BEIRUT (Reuters) - Syrian President Bashar al-Assad signed a law ratifying a $1 billion credit line from top regional ally Iran, Syria’s state news agency SANA said on Wednesday, funds which will help ease economic strains from the costly war.
The agreement was between two state-owned banks, the Syrian Commercial Bank and Export Development Bank of Iran, it said. Syria signed a previous $3.6 billion credit line with Iran in July 2013 which has been used up mostly for oil imports, bankers have said.
The new deal was signed on May 19 and approved by the Syrian parliament on Tuesday, SANA said. The money would be used for funding imports of goods and commodities and implementing projects, it said, without giving details.
Tehran’s financial aid has been seen as pivotal to the Syrian government and the economy, which has shrunk by more than a half in the four years since the conflict erupted, researchers say.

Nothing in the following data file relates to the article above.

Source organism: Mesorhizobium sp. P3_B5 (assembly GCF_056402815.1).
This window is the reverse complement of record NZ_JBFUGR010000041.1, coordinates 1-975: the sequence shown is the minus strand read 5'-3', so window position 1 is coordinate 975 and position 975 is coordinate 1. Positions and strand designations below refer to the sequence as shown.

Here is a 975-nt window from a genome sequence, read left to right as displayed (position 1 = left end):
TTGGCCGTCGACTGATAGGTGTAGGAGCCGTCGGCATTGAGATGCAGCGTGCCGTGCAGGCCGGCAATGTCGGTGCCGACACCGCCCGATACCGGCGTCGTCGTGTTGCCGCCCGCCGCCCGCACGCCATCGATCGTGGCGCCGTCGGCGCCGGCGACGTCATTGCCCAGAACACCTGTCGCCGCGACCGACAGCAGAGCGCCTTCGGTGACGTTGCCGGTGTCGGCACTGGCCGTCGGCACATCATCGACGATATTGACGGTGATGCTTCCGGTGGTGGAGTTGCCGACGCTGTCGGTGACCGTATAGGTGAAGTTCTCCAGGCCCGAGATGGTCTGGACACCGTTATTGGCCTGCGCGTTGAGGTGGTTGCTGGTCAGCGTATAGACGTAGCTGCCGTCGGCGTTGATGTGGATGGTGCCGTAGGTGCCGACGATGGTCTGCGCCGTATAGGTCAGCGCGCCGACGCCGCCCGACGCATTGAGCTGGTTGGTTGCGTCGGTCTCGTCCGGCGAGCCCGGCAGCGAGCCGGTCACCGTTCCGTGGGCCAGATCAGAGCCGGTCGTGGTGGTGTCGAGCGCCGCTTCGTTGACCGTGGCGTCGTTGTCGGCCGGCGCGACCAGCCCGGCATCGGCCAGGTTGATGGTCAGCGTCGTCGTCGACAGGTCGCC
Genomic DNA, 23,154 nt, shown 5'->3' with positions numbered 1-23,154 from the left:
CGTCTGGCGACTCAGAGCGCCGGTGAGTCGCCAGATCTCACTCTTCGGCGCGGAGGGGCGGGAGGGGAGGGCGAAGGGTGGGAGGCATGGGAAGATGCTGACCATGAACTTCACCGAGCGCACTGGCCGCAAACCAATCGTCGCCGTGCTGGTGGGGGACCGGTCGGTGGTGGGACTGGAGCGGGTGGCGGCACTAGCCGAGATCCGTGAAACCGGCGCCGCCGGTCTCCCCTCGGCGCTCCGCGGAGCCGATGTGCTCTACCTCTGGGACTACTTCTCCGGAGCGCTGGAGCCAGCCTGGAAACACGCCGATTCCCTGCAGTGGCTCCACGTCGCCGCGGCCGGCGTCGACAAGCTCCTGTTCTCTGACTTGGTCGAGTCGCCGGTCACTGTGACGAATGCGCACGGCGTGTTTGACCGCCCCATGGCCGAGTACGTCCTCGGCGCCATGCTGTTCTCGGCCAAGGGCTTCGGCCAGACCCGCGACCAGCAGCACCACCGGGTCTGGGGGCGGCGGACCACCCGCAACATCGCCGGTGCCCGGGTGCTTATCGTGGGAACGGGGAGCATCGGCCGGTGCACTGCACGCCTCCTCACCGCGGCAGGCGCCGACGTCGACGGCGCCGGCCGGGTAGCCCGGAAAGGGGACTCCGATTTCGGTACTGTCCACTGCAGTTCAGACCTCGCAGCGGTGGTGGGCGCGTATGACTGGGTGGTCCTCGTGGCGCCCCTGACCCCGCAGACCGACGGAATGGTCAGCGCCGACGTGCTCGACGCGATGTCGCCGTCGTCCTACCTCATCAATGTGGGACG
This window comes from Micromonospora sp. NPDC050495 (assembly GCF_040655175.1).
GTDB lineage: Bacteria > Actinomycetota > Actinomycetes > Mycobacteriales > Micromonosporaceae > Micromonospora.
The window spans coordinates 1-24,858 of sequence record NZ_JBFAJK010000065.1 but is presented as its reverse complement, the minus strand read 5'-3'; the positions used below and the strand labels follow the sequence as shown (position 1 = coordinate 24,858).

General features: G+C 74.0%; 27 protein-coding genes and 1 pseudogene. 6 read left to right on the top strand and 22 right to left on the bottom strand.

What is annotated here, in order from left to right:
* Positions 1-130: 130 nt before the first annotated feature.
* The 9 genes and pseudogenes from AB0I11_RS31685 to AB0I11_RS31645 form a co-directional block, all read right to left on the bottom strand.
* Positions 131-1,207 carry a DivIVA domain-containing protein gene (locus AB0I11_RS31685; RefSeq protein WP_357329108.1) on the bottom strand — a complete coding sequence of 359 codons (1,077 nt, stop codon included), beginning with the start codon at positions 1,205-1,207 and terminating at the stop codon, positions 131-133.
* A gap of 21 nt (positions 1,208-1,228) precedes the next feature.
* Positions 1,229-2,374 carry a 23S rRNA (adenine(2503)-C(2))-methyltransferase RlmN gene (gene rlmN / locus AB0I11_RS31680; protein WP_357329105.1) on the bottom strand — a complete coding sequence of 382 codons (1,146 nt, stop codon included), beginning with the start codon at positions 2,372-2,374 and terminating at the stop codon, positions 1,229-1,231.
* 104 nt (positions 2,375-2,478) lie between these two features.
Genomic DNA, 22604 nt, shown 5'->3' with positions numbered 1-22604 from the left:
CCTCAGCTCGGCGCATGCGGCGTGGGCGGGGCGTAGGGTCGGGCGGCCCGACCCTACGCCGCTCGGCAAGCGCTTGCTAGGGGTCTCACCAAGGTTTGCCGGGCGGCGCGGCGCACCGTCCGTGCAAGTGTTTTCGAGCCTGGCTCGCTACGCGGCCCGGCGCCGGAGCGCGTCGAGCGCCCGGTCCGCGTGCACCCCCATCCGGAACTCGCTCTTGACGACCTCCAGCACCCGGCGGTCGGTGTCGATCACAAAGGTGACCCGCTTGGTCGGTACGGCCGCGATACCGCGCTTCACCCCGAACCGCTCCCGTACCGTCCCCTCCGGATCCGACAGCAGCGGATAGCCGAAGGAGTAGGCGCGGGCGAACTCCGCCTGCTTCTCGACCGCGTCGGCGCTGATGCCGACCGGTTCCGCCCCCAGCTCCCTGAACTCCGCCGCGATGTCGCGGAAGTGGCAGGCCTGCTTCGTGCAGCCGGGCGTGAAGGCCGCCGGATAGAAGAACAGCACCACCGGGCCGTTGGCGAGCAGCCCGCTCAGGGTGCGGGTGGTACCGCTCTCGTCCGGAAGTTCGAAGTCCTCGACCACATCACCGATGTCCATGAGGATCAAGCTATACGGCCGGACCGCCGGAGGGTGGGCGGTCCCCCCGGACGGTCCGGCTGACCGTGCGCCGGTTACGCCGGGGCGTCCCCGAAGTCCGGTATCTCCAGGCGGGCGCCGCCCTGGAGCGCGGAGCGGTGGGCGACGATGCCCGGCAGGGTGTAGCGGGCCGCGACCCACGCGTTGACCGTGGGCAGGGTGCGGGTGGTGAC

Syrian officials and businessmen said in May that Damascus was about to finalize details of a new credit facility.
A Syrian official told Reuters at the time that the new credit line would be used “to secure the flow of essential goods and materials,” for Syria. Top Iranian officials made a series of visits to Damascus that month, expressing support.
The earlier credit line was also used to purchase hundreds of millions of dollars of much-needed Iranian consumer products, from frozen chicken and sugar to electrical goods. They were offered in government-run retail outlets that contributed to stabilizing prices and easing the hardships of ordinary Syrians, businessmen say.
Syria’s economy has been hurt by a depletion of foreign reserves that were estimated at $16 billion-18 billion before the crisis. The country had been earning some $2.5 billion a year from oil exports before the war.
Iran is believed to have sent dozens of military advisers and President Hassan Rouhani has said Tehran will back Assad “until the end of the road”. Several senior Iranian military figures have been killed in the conflict in recent months.
Iran also backs the Lebanese Shi’ite militia Hezbollah which has become increasingly involved in the war.
Iran and major world powers are in the last stretch of talks to reach a final agreement to end a more than 12-year standoff over Tehran’s nuclear program.
Some diplomats tracking Syria and officials have said the closing of a nuclear deal between Iran and the West could help bring about a solution to the Syrian crisis.
Editing by Ralph Boulton and Digby Lidstone
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